If body temperature, for example, is not being balanced by external cooling device, heatstroke (if greater than 39˚C) and a threat to life (if greater than 40.6˚C) may happen [13]1. Moreover, most ergonomic studies, based on laboratory and observational surveys, agree that most forms of human performance deteriorate under levels of thermal stress beyond a threshold [6]. This concern is especially important for the manufacturing sector which involves working with machines which themselves let heat out in factories. According to [14] any extended peak heat stress period with and more than 35˚C wet bulb temperature will result hyperthermia in humans and other mammals which perturbs the metabolic system. Heat stress may eventually alter life style and working hours and days [14]. There are also syndromes associated with excessive fluid loss. Low urine, which leads to kidney stone, is one of such diseases. A study by [9] has discussed climate-related increase in the prevalence of urolithiasis in the United States. The study has reported in the same paper that there will be expansion in “kidney stone belt” which bring up the fraction of US population under risk of kidney stone disease from 40% in 2000 to 56% and 70% in 2050 and 2095 respectively. Under intermediate severity warming scenario, SRESa1b, climate change related increase in prevalence of nephrolithiasis (kidney stone) will reach 1.6 to 2.2 million lifetime cases by the year 2050 which in turn breeds additional expenditure of USD 0.9 to 1.3 billion (at 2000 price) per annum. One can imagine the opportunity cost of such extra costs associated with a single case. An interesting study by [6] which looked at the impact of thermal stress, due to increased mean temperature, on labour productivity and hence on output production and productivity based on 28 Caribbean-basin countries (Caribbean and Latin American countries) summed up that the significant loss in wholesale, retail, hotels, and other services (–2% from the economy-wide loss of –2.5%), which is more than 20-fold compared to losses in agriculture, fishing, and hunting (–0.1%), shows the centrality of loss in labour productivity in explaining fall national output due to climate change in contrast to the dominant view that the later always happen due to fall in agricultural production which in turn has repercussion effect to the whole economy. Production’s weak dependence to temperature transits to strong dependence occurs around 27˚C - 29˚C daily average temperature (which roughly corresponds to ‘wet bulb globe temperature-WBGT’, > 25˚C, under normal sea level) [6]. This is a threshold level of thermal stress in which human performance starts to deteriorate as evidenced by many ergonomic studies [6]. Reference [6] also reported that in regions where the daily average regularly exceeds the WBGT labour-intensive industries exhibit greater economic loss. As a result, it is reported that the response of output growth to a change in temperature is similar to labour productivity [5,6].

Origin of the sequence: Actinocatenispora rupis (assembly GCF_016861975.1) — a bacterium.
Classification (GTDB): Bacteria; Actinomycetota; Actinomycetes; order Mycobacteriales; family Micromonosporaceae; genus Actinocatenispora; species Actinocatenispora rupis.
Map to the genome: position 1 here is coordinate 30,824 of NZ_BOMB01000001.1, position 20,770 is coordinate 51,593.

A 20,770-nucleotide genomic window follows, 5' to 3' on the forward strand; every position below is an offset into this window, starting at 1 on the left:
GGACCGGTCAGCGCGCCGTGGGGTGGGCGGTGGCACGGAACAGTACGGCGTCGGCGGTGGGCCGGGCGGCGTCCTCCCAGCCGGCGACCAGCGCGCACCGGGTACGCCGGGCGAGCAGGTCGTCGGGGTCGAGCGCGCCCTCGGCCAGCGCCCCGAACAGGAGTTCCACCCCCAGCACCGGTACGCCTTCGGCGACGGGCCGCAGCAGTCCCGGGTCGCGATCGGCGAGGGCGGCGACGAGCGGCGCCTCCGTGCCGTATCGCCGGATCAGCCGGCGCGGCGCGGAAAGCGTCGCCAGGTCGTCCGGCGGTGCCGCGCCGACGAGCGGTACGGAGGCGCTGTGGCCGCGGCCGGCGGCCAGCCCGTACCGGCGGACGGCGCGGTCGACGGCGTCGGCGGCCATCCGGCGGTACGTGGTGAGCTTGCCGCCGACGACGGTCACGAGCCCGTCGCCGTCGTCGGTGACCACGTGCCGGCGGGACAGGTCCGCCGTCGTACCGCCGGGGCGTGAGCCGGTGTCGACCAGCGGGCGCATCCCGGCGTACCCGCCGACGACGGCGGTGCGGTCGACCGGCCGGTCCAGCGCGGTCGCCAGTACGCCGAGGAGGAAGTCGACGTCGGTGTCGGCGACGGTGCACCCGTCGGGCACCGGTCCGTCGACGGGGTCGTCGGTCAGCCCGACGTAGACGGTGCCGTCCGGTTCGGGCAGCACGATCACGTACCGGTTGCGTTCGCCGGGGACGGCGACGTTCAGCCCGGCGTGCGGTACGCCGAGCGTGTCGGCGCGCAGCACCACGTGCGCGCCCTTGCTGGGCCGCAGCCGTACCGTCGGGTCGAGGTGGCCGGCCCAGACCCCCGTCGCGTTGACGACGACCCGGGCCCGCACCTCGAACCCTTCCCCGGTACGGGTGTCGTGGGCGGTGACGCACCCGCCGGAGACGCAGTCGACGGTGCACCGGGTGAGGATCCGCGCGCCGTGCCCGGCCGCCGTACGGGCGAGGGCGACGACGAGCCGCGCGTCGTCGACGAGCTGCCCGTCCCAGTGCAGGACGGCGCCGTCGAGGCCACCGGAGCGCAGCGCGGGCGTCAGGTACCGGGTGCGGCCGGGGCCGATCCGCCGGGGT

Reference [12] which briefly discussed the impacts of climate change for UK in the 2050s reported heat related death in UK may increase to 2800 cases per year though it may be offset by decrease in deaths related to cold waves. The heat wave in August 2003 in Europe has caused 1500 extra deaths in Northern France and 2000 extra deaths in England and Wales [12]. The death toll is reported to be about 50,000 in the whole Europe (Bruker, 2005 as cited in [10]). The damages owing to storms and tornados are also formidable. Debris and falling trees and buildings will increase personal injuries. The Hurricane Katrina of 2005 in the US caused about 1800 deaths while 700 fatalities are reported due to the 1995 heat wave in Chicago [10]. Heat waves in 2006 have killed around 200 and 1000 peoples respectively in the US and the Netherlands [10]. Mortality and morbidity associated with heat waves are also most common in India [10,11].